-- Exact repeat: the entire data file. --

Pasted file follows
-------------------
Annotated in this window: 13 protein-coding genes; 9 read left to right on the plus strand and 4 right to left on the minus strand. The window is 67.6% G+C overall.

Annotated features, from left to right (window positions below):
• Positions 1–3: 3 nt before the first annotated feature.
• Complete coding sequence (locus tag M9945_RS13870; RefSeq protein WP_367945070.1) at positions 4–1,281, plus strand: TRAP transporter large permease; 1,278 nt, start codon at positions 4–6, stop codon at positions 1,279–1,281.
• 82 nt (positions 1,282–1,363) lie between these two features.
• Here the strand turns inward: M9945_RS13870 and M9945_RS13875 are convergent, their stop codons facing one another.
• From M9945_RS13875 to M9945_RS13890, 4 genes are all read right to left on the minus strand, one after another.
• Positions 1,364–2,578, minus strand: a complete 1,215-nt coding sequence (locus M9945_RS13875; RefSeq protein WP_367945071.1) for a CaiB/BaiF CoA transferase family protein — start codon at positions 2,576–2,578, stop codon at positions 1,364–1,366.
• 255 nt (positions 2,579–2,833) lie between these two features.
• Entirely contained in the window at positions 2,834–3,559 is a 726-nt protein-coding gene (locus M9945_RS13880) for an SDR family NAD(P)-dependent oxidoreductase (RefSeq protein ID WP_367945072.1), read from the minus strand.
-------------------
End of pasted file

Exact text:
Annotated in this window: 13 protein-coding genes; 9 read left to right on the plus strand and 4 right to left on the minus strand. The window is 67.6% G+C overall.

Annotated features, from left to right (window positions below):
• Positions 1–3: 3 nt before the first annotated feature.
• Complete coding sequence (locus tag M9945_RS13870; RefSeq protein WP_367945070.1) at positions 4–1,281, plus strand: TRAP transporter large permease; 1,278 nt, start codon at positions 4–6, stop codon at positions 1,279–1,281.
• 82 nt (positions 1,282–1,363) lie between these two features.
• Here the strand turns inward: M9945_RS13870 and M9945_RS13875 are convergent, their stop codons facing one another.
• From M9945_RS13875 to M9945_RS13890, 4 genes are all read right to left on the minus strand, one after another.
• Positions 1,364–2,578, minus strand: a complete 1,215-nt coding sequence (locus M9945_RS13875; RefSeq protein WP_367945071.1) for a CaiB/BaiF CoA transferase family protein — start codon at positions 2,576–2,578, stop codon at positions 1,364–1,366.
• 255 nt (positions 2,579–2,833) lie between these two features.
• Entirely contained in the window at positions 2,834–3,559 is a 726-nt protein-coding gene (locus M9945_RS13880) for an SDR family NAD(P)-dependent oxidoreductase (RefSeq protein ID WP_367945072.1), read from the minus strand.